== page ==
This is a truck owned by the city of Chicago.
"A bicyclist was run over and critically injured by a city vehicle Tuesday morning in Avondale on the Northwest Side. The crash happened about 8:30 a.m. as the 31-year-old woman was riding northwest in the 3100 block of North Milwaukee Avenue, Chicago police said. As she turned right on Belmont Avenue, a truck behind her also turning right struck her and dragged her under the vehicle, trapping her, police said."
From the linked article:
Photos of the Avondale crash show a city truck that appears to have side guards installed.
Thanks. Good correction. Will update original post.
Ugh, another right hook.
Thanks to the witnesses that jumped in front of truck to stop it!
It isn't clear, from what I have seen in images or read in articles, whether she was hit from the side of the truck or from the front. What I have seen suggests a significant likelihood that she was hit by the front corner of the truck and went under the bumper and frame. (e.g. the bike was pulled out from under the main part of the cab; her condition suggests that she was not run over by the rear axle, and maybe not by the front axle either). This truck, like all new S&S spreader trucks, was equipped with side guards and a crossover mirror on the front right corner to give the driver a view directly in front of the truck. If she was hit by the front of the truck, we don't know whether the driver had it properly adjusted nor whether he used it.
"The 48-year-old male driver of the truck was taken to Swedish Hospital for observation. He told investigators the bicyclist was in his blindspot, a police spokeswoman said."
...from the news article.
There are multiple possible blind spots.
The "blind spot" argument is a frustrating one. At some point, most likely, that truck passed the cyclist. At some point, the cyclist was NOT in his blind spot. Her presence did not register to him when he thought about turning right. That's part of the problem.
How many times do you have car pass you and instantly make a move getting over to the bike lane or ignoring you are there as if they forgot immediately?
The right hook is nearly always by someone that passed you and didn't bother to remember someone was in the bike lane next to them. As a double-fault, the driver didn't bother to look. Didn't bother to consider someone could be there. I'm tired of the blind spot argument. It's not a legitimate excuse for bad driver behavior.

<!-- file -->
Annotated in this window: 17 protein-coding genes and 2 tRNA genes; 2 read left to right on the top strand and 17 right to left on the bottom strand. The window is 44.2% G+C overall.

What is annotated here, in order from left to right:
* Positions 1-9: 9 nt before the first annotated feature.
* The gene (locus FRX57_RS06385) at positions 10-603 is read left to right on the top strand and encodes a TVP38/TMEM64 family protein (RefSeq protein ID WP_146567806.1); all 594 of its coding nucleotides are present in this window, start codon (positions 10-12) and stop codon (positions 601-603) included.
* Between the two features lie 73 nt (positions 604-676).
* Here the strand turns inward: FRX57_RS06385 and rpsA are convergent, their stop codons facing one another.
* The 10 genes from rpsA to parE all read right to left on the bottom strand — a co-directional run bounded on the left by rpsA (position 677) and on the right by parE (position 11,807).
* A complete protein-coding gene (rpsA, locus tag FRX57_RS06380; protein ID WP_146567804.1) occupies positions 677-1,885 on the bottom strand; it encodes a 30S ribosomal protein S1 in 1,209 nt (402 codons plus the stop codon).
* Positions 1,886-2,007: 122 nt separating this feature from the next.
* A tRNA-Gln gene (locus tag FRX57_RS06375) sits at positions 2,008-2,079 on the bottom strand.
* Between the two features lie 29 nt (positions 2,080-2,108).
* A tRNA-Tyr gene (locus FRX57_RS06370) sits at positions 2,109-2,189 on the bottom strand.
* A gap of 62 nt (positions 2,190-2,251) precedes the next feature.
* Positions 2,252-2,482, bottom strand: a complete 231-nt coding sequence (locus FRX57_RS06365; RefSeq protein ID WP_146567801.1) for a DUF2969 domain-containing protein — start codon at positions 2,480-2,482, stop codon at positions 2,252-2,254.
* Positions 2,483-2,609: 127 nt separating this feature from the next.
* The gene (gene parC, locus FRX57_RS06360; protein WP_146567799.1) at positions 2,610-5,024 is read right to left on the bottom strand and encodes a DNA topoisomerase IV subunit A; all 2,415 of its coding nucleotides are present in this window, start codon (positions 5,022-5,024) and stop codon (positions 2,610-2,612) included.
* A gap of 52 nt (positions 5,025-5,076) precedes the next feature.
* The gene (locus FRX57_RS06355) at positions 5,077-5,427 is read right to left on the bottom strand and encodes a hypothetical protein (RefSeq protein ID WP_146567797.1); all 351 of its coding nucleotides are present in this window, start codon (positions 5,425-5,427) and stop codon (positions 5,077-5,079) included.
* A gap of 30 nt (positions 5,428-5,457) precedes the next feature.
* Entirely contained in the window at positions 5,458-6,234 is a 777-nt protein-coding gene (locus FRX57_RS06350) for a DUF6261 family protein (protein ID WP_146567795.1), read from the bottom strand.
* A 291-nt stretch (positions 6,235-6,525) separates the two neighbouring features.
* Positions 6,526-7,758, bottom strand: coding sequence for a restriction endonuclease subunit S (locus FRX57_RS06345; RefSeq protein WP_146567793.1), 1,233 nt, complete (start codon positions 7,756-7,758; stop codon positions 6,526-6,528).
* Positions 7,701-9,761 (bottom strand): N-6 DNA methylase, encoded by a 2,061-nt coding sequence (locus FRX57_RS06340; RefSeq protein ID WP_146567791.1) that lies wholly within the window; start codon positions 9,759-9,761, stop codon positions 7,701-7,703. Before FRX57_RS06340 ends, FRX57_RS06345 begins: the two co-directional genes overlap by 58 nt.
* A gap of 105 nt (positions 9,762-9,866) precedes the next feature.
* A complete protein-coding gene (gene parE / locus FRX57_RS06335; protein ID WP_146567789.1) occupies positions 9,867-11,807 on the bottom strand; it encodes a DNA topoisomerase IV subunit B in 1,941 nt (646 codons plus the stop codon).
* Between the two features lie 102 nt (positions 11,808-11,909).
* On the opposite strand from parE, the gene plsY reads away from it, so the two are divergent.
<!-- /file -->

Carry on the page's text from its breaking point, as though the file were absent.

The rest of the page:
Maybe, maybe not. If the collision was at the side of the truck then yes, the driver passed the cyclist. If it was at the front, they did not. I have sat in one of these trucks and the blind spots down the nose, especially on the off side, are quite large. This is what crossover mirrors are designed to help address.
In the larger sense I agree with you about talk of "blind spots" - in particular, when you drive such a large truck you know they are there and you know where they are, and have a duty to take care.
And we, whether riding our bikes or driving a car, have a duty to ourselves to be aware of the blind spots of those trucks, cars too.
I've seen cars drive along for miles in the blind spot of tractor trailers, oblivious of the predicament they have placed themselves. No matter who's in the right or wrong, the truck is gonna win.
My rule of thumb is to place myself where I can see the drivers face in the vehicles mirrors. If I can see the drivers eyes, the driver can see me. And I do about any thing I can to stay out of the right side of vehicles.
That rule of thumb is a good one. I use it too.
About blind spots - if you go to 1:46 in this news video, you can see that the mirror at the front corner is folded in. Without sitting in the driver's seat, I can't tell if the passenger side mirror would be at an appropriate angle to give a good view alongside the truck.
I apologize if I'm looking at the wrong mirror but I think I've got the right one... That mirror at the front corner of the truck (if I'm zero'd in on the right one) is probably the "crossover" or "school bus" mirror that David mentioned and are actually to solve that different blind spot problem - - they are folded in like that to let the driver see directly in front of the grill of the truck (rather than along side it). I think these were just made mandatory in New York. http://www.nyc.gov/html/dot/downloads/pdf/crossover-mirrors-flyer.pdf
I've driven a vehicle with one... it actually makes parking a lot easier too.
ketoguychicago is correct.